Thursday, January 28, 2021

Book Review: Invisible Girl

By Jami Denison

Voracious readers have many authors for whom they will read anything the writer publishes. For me, Lisa Jewell is a first among equals. But I have to confess that when I read the Amazon summary of her latest book, Invisible Girl, I wasn’t excited. Centering on a socially awkward 33-year-old virgin male who gets sucked into the incel world, the blurb made the book seem dark and inaccessible.  But I had the opportunity to read it to review, and I’m so glad I did. The Amazon blurb emphasizes the wrong character and wrong elements. Invisible Girl is another compelling domestic thriller featuring relatable characters trapped in modern dilemmas. Jewell fans will be pleased.

The invisible girl is Saffyre Maddox; she’s a 17-year-old in a hoodie that no one seems to care about until she disappears. When she does, from a London street that already has had several sexual assaults, the prime suspect is Owen Pick. The would-be incel was the last person to see Saffyre, across the street from his home. Unbeknownst to police, Saffyre was stalking her former psychologist, Roan Fours, and his family. While all the evidence points to Owen, could the Fours family have more to do with Saffyre’s disappearance than it seems?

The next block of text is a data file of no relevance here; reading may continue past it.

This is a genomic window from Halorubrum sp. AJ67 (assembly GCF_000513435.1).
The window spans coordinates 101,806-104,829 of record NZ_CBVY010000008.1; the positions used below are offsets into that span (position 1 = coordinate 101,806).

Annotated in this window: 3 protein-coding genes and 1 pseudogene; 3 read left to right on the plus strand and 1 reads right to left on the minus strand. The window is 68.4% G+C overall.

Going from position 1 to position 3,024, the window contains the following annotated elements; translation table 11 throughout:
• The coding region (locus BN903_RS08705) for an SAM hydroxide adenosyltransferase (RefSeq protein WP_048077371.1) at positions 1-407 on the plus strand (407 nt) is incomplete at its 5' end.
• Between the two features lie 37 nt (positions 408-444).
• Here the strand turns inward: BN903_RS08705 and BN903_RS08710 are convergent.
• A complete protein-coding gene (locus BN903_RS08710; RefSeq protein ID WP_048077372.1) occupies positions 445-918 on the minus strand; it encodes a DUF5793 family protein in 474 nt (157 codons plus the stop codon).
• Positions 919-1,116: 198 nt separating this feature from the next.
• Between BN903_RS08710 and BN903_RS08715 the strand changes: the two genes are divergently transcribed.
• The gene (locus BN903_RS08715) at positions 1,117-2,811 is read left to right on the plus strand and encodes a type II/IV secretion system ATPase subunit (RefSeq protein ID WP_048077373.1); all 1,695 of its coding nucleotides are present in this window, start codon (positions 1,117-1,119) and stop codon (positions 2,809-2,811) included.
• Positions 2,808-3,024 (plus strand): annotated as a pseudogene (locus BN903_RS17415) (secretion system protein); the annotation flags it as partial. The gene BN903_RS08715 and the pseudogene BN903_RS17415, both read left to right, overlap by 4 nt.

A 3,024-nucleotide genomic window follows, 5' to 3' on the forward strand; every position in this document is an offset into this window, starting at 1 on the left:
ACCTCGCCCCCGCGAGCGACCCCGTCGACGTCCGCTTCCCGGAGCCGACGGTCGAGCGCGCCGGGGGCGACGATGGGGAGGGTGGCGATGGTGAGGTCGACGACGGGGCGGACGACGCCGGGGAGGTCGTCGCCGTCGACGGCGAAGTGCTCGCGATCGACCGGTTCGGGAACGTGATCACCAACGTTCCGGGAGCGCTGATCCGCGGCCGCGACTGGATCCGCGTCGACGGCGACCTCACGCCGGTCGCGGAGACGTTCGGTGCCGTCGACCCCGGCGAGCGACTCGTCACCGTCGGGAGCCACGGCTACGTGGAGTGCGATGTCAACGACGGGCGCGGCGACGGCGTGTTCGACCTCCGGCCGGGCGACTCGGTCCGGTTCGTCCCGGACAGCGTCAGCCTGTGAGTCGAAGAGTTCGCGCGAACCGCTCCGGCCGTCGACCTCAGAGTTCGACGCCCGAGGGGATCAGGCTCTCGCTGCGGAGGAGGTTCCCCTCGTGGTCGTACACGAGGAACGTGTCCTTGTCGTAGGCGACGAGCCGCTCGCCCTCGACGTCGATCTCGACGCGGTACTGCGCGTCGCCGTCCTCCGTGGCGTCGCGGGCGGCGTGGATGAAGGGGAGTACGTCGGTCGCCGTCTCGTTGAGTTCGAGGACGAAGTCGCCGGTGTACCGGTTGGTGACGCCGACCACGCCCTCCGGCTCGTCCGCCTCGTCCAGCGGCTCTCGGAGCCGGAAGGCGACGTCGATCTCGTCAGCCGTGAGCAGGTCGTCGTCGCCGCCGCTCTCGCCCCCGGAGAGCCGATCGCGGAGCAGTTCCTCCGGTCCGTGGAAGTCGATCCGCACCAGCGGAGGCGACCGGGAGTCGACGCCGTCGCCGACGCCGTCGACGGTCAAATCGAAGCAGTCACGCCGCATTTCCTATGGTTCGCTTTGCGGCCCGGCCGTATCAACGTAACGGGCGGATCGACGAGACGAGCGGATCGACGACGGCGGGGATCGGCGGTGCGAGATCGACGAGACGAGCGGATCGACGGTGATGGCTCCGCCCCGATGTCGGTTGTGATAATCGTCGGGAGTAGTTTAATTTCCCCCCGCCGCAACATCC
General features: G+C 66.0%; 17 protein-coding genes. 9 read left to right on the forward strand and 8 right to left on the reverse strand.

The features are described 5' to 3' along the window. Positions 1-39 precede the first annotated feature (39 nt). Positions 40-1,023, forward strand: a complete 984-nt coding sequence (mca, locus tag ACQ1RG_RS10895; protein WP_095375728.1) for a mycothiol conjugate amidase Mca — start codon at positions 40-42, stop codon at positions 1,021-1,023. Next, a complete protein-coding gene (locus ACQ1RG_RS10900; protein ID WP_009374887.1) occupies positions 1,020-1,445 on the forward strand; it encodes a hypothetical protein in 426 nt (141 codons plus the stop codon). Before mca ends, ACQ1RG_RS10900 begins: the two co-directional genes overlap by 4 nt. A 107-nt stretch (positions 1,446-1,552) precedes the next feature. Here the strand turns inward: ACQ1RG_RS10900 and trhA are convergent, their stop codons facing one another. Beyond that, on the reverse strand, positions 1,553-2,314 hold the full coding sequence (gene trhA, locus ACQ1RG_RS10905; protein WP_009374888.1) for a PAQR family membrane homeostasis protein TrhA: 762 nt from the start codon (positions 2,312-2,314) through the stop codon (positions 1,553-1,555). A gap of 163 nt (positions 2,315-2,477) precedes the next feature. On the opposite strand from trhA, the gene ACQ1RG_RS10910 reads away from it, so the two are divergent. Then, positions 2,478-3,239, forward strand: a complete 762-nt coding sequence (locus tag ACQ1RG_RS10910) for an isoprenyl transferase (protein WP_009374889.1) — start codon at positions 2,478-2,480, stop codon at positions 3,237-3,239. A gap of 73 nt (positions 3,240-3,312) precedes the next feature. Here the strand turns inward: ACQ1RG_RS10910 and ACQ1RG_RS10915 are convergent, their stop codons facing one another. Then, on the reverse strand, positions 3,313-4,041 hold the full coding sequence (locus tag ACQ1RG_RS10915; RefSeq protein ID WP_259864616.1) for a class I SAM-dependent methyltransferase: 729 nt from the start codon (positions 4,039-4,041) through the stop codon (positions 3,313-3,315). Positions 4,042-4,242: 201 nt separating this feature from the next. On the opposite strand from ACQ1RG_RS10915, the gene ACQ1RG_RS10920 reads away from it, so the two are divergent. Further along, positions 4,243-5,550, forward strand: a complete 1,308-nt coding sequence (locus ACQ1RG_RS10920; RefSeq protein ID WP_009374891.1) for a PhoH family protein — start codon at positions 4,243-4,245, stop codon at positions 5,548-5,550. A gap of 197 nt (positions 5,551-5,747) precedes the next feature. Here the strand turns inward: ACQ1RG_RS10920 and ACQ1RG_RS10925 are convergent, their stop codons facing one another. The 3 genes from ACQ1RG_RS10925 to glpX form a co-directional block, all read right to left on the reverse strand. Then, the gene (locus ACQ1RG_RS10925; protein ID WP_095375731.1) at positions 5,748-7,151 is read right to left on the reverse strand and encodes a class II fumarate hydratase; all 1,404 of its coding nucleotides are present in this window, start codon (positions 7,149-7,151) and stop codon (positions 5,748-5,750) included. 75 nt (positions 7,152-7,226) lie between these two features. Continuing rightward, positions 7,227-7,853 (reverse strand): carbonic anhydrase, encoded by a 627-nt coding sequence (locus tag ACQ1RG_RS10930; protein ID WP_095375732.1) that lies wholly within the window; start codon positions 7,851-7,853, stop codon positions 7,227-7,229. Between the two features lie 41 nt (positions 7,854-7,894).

Thankfully, this is not a story about a man being drawn into the incel community and the evil he commits; Owen is a socially awkward loner with a drinking problem but a good heart. His is not the only point of view; readers also get Saffyre’s story as well as Roan’s wife’s, Cate. While the three characters get equal playing time, Cate is the more traditional Jewell lead role, and she feels like the true center of the novel. A home renovation prompted Cate to temporarily move her family—Roan and teenagers Georgia and Josh—to an apartment in the city. She thought it was be a fun adventure, but the sexual assaults have her on edge, especially after one of Georgia’s friends was attacked. Previously suspicious of Roan’s relationship with Saffyre when she was his patient, the girl’s disappearance has her rethinking everything she believed about her family and the man across the street.

Jewell does a masterful job creating and developing these characters. Even Owen is surprisingly sympathetic on his worst days. The action marches along at a good pace, with Saffyre’s point of view describing the events that lead up to her Valentine’s Day disappearance, while Cate and Owen give before and after accounts. The only flaw in the storytelling I found was that a character who doesn’t appear until late in the drama (but is casually alluded to early on) turns out to play an important role.

Despite its Amazon description, Invisible Girl is not about a woman-hating incel and his victim. Another crown for Jewell, the novel will entertain fans with its heart-felt mystery and emotionally satisfying ending.  

Thanks to Atria for the book in exchange for an honest review.

More by Lisa Jewell:

1 comment:

Dianna said...

I didn't love this book. In fact, I almost forgot that I've read it -- had to go to Goodreads to check.